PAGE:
That was a GREAT article! Thank you for the history lesson and for letting us discover some great old school stuff! That disco computer record is DOPE! Haha

Oh, and FYI in case you weren't aware, T-Pain just linked to your article on twitter stating "This has got to be the most accurate article I have ever read in my entire career"

Thanks again!
classicwil / March 17, 2011 at 02:23 pm
yea he is, the main man............
Maez / March 17, 2011 at 03:58 pm
Whatever, T-Pain is just awesome!
Nice research & delivery dude.
matrix / March 17, 2011 at 10:10 pm
i love you t-pain so much i hope if i meat you and see you when you sing i wish if you come to egypt (luxor) to make stage please !
Greg / March 18, 2011 at 08:40 pm
Thanks for the comments! I'm so happy this article made it around so widely piqued the interest of so many people. Not least T-Pain himself! The show last night was sick too, at least once T-Pain finally took the stage.
Blipsterfarian / March 18, 2011 at 09:28 pm
Very nice overview. Thank you so much for the great music in the podcasts!
B.BANK$ / March 20, 2011 at 06:36 pm
Tpain is 1 writer u cant under-rate coz his music is more way diff & he is 1 person i wil cal CHORUS god coz he's awesome how i wish i can work wid him coz i get motivated by him..& all his song talk bout a part of ma life.I'M SAYIN THANK'S 2 GOD 4 CREATIN T-PAIN...ONE!
TheMule / March 23, 2011 at 11:18 pm
Hey Greg! First of all, I really enjoyed your article and the approach to dealing with haters. They just need to be educated. I'm a huge fan of T-Pain and work for the company that makes his iPhone app. I'd just like to clear up a couple of things I found slightly misleading in this article. Not trying to be a jerk, just want to represent.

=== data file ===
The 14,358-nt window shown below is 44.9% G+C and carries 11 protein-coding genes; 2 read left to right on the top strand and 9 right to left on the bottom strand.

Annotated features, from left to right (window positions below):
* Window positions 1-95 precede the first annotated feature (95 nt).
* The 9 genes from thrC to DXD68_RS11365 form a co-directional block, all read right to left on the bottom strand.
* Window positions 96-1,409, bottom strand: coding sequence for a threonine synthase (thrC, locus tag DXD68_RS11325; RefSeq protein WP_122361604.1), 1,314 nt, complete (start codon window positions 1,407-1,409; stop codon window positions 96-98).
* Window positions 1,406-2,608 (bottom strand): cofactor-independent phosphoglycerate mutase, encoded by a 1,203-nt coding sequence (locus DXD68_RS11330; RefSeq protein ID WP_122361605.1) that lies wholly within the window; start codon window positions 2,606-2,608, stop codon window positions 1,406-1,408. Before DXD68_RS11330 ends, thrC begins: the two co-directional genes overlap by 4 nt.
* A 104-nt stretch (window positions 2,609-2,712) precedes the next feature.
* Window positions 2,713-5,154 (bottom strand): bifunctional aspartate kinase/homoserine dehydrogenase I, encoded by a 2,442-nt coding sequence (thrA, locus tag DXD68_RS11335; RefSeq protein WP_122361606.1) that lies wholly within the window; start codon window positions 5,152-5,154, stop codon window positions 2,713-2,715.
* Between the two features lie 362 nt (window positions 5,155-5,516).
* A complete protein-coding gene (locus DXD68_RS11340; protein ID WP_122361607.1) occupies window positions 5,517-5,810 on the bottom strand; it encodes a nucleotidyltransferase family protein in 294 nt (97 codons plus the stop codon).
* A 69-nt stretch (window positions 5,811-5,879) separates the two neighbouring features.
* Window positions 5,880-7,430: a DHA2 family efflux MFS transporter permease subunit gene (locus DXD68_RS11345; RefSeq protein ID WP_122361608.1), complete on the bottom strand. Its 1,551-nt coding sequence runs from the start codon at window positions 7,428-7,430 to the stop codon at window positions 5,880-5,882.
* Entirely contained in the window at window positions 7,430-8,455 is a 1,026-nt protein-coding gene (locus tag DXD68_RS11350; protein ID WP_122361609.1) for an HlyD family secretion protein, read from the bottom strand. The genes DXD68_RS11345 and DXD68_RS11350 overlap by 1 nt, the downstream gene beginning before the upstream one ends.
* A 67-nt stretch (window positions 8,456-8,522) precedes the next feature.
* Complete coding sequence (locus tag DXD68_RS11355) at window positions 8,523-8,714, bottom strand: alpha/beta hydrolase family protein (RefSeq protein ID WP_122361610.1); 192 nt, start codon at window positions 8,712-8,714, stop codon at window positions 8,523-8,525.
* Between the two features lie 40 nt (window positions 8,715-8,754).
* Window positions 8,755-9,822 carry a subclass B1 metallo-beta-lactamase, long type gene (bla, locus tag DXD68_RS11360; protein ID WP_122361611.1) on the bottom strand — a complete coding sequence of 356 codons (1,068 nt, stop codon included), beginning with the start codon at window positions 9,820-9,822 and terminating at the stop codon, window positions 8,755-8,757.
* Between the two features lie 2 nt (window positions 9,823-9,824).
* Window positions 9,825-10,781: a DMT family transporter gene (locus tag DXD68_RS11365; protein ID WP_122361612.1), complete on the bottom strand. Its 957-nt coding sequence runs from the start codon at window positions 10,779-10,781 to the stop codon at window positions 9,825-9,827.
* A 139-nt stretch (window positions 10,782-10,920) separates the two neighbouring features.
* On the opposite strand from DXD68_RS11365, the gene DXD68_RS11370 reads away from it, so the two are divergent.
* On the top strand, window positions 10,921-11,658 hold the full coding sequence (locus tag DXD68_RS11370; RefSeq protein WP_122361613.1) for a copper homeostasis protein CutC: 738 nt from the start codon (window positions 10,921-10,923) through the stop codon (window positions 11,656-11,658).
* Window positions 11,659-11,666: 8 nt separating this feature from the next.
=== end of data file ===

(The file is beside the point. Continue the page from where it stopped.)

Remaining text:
The first thing is that the "I Am T-Pain" app was developed by, and the IP is owned by Smule, not Apple, although it is distributed through the iTunes App Store and available only on Apple Devices. I know this is sort of a semantic thing but figured I'd throw that out there.

Secondly, Heil didn't technically invent the Talkbox. If you see the video in this link, Pete Drake used a Talkbox in the 40's.

Although the talkbox Pete Drake used was a much lower powered version, it goes to show there was prior art well before Heil made his.

That's about it. Like I said, not trying to be a downer, but maybe you'd like to use this video for your post. It's a pretty cool video.

rock on! T-Pain is definitely a Pop Culture Icon.

Cedric / March 24, 2011 at 12:51 pm
Lets not even talk about the ultimate in hypocrisy,"DOA." That had to be the lowest and cheapest song I ever heard Jay-z drop or Kanye west co-sign. Real talk a lot of hip-hop heads owe T-pain.